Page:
When everything meets critical mass I’ve found that nothing make a difference. What I usually say to the screaming child is “when you have finished screaming, come to Mummy and we’ll have a cuddle and a talk”. Maybe they won’t hear it and I might offer it a couple of times, especially near the end when the crying is becoming a bit more forced or there are gaps in the yells. Depending on what has triggered the tantrum, it might that there are a couple of false starts before the child is calm enough to receive a cuddle and to talk.
I think that it is okay to cuddle and reassure a child after a tantrum but it doesn’t mean that you are giving in. They still might have to pick up their toys, put on their clothes for preschool or not have a lolly but once they are calm it’s when you can move into quiet Mummy mode, sit with them, validate their feelings of frustration but still quietly stand your ground about what needs to be done. Again, filling the emotional tank comes into it.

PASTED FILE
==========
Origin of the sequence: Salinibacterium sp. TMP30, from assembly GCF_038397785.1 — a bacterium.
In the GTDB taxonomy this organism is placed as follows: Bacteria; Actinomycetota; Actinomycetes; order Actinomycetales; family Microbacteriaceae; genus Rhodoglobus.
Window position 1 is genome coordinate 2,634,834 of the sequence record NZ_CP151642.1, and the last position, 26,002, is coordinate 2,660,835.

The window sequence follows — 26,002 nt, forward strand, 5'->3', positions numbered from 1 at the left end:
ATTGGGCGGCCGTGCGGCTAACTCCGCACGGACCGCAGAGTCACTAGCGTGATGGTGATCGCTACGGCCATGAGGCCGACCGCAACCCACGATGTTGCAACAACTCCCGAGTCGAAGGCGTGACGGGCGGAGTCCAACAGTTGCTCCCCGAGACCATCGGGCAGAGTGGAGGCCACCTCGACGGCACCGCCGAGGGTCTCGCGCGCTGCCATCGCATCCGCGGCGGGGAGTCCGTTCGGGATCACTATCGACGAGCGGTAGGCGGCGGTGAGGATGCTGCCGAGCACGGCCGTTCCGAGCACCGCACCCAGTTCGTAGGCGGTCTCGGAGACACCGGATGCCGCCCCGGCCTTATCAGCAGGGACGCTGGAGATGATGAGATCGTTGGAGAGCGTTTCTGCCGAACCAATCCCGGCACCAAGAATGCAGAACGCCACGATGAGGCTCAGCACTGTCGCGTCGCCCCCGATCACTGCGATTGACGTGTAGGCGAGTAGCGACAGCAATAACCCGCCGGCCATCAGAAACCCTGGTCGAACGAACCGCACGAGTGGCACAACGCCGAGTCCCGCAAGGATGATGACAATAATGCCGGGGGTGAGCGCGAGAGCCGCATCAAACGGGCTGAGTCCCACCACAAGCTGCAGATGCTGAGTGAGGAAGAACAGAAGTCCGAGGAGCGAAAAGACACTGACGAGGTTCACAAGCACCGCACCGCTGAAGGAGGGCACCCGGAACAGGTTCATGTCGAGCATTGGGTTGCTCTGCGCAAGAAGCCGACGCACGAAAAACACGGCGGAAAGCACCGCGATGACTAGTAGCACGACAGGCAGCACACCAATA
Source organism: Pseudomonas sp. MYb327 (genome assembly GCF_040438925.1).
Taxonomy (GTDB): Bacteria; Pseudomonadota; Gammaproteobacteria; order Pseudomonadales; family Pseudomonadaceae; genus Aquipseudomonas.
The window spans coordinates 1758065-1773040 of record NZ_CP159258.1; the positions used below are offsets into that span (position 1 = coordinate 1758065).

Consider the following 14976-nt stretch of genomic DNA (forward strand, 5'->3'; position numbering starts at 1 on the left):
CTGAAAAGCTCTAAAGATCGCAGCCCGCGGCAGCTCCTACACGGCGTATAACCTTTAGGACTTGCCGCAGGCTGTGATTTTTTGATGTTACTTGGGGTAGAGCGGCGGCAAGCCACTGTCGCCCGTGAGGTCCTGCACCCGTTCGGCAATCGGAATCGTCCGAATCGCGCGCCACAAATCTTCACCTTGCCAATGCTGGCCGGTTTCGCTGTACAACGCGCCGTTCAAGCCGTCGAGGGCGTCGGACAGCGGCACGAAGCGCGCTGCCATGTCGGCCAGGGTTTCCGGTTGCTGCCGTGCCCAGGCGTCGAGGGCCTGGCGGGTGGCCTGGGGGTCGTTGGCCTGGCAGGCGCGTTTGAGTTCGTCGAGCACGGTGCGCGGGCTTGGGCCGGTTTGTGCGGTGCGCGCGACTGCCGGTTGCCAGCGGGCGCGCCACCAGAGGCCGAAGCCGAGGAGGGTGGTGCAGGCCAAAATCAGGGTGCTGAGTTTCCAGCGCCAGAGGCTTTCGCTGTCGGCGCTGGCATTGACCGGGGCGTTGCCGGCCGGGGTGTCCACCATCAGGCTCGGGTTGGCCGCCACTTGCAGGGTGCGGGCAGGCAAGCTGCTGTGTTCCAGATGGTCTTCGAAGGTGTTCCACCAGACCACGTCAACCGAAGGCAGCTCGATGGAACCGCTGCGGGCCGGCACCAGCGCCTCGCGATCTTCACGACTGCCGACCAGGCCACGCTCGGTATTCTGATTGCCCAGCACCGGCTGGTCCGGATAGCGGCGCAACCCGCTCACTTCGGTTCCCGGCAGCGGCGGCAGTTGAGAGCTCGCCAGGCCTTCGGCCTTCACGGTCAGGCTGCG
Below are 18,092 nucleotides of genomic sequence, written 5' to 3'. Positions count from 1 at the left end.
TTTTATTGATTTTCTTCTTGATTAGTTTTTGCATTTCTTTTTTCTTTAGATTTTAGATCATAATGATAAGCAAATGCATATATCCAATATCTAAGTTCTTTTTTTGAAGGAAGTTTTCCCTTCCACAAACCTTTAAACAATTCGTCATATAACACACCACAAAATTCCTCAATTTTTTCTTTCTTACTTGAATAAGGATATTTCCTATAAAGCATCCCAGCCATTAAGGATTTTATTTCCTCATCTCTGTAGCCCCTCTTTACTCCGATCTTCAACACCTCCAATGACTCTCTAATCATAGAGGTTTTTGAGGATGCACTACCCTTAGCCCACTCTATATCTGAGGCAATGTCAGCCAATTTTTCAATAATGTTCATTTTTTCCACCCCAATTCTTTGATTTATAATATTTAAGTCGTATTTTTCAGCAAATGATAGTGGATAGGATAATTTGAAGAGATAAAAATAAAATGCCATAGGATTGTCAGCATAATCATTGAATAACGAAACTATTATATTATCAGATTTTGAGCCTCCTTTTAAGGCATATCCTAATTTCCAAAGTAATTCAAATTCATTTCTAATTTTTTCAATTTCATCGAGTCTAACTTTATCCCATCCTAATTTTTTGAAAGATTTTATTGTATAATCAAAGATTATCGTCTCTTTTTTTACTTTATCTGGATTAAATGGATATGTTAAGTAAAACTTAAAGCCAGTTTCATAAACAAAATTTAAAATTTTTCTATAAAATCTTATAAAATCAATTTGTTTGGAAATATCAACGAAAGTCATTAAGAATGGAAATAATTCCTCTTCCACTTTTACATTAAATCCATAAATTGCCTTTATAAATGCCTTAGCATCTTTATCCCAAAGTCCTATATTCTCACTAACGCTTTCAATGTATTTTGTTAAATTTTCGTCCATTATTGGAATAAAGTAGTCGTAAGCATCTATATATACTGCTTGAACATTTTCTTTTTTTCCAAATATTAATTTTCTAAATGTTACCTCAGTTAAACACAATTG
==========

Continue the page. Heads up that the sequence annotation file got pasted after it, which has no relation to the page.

Sometimes, there might be certain things that have to happen, sometimes they can’t do what they want, have what they desire and sometimes Mummy cuts the sandwiches the wrong way… unfortunately this is life and they will learn to deal with it more calmly eventually. Letting them get the emotion out and filling their tank after might be the only way to deal with it.
As far as the mothering instinct goes, sometimes I do think we see our children more grown up than they are, I noticed it personally when I had another baby, my next in line child seemed so much older and my expectations changed, so it might well be that since weaning, your daughter is less your ‘baby’ and more your child, which might change how you respond. I find the best way to rediscover the joys is to do the things that are fun – reading stories, going to a playground, play tag or hide and seek or rough and tumble, do some tasks together. Letting my children know that I am enjoying them at this time helps me through the harder times when their behaviour is less than enjoyable.